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voutly acknowledged; and let men be aroused from the habitual thoughtlessness into which they sink, and taught to see and tremble at the hand, which shakes their empires, scatters their generations, and fulfils, in their passing fortunes, eternal purposes of wisdom and love. But do not think to produce this effect by a perpetual cry of 'miracle,' in which there is no devotion, no reason. We hold it something worse than misguided zeal deliberately to attribute such events as the burning of Guatimozin, and the cutting off of the hands of the Tlascalan spies to the Almighty arm thus exerted, to open a way' for the church of the Son of God. And if it is wicked and profane, as it certainly is, in an unguarded moment of levity or passion to take the divine name in vain; we hold it very little better to be repeating the same name, page after page, without pertinence, and without force. The command against taking that name in vain is no where, that we read, limited to cases of anger or mirth. It is taken in vain whenever it is injudicious


and needlessly introduced. These three volumes have the appearance of having been put together, in a few months. We should think a person who stepped out of the common path of private duty as a man and citizen, to write the history of his country with the still higher professed object of promoting the glory of the Almighty, would think it decent to bend his whole soul to the task; to labor for many years, to read, search, and pray over it; and then if he had gathered into one work the best of his talents, life, and means, he might scarcely, without arrogance, consecrate it to this solemn design. If he is not willing to take this pains, let him at least not pretend to this serious purpose, but be content to publish his compilations, professing the ordinary motives for like efforts.

ART. IX.-Sketches of the domestic manners and institutions of the Romans. Reprinted, Philadelphia, 1822, 12mo.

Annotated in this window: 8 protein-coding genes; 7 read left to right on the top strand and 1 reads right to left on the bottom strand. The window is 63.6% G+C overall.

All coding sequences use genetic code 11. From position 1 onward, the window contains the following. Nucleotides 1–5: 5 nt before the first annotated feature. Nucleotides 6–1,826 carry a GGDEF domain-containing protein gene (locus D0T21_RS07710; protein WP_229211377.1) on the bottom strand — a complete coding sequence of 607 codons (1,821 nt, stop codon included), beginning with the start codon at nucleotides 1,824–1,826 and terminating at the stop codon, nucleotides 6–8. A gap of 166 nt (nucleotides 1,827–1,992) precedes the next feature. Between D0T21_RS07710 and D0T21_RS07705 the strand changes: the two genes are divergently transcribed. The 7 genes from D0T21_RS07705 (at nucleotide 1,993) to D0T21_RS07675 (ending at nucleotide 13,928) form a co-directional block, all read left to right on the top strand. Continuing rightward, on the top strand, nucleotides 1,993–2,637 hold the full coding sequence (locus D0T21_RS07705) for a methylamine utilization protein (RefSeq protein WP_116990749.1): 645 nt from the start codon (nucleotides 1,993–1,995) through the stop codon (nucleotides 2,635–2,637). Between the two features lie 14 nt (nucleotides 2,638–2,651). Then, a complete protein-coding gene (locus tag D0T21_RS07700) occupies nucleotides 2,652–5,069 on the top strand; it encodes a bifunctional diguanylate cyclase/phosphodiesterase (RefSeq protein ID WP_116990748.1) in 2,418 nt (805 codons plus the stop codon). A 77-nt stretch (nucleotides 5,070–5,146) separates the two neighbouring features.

WHEN our fathers were children, they learned nothing, without paying for it a full price, in labor; our children have all sorts of expedients and facilities contrived, by which they may play and learn too, and perhaps the result will be, that their children will refuse to be cheated into learning, and so play all. In these days, every science and every art is made

a plaything. One child is putting together dissected maps, and thereby learns geography; another is diverting himself with a musical game, very scientific in its principles, and no doubt equally amusing and instructive; and another is set to work upon the royal game of Goose, by way of becoming an expert arithmetician. Now there is some danger perhaps, lest the children should carry the sport too far, and when their instructers turn the things they would teach into games, the children may possibly make game of the things they should learn.

Man must work; he cannot earn physical or intellectual sustenance or wealth, but by physical or intellectual labor. All the concerns of this world must undergo a great change, and stand in very different relations to each other, before this decree will be revoked; at all events it stands now, and is not to be evaded; and therefore, a knowledge of the elements of the sciences, that is, a superficial, indistinct, indigested knowledge of certain desultory and very general elements of a few sciences, is hardly recompense enough for the abandonment of a habit of prompt, willing, and earnest exertion, which a boy may and should acquire while his character is growing. But it may be asked, since children must and ought to play, why not make their amusements edifying and useful, in such measure and manner as may be possible? We have no objections to this, so long as their amusements are known and regarded as what they really are. It is only when they are considered important vehicles of instruction, that they become worse than useless by favoring the prevalent mistake, that the principal object of education is not to invigorate but replenish the mind, and the yet more injurious notion, that a good thing may be gotten without toil. Set your child at work upon a task, suited to his age and capacity; make him work as hard as you can without doing him harm, and compel him to learn and feel that labor, the necessary evil of life, must be borne, and if borne patiently, diminishes, till in the end it disappears. A distinct practical conviction of this truth is worth a hundred times over all the music, or geography, or history, or mathematics that a child ever learned from his playthings, since the fashion of this day came in.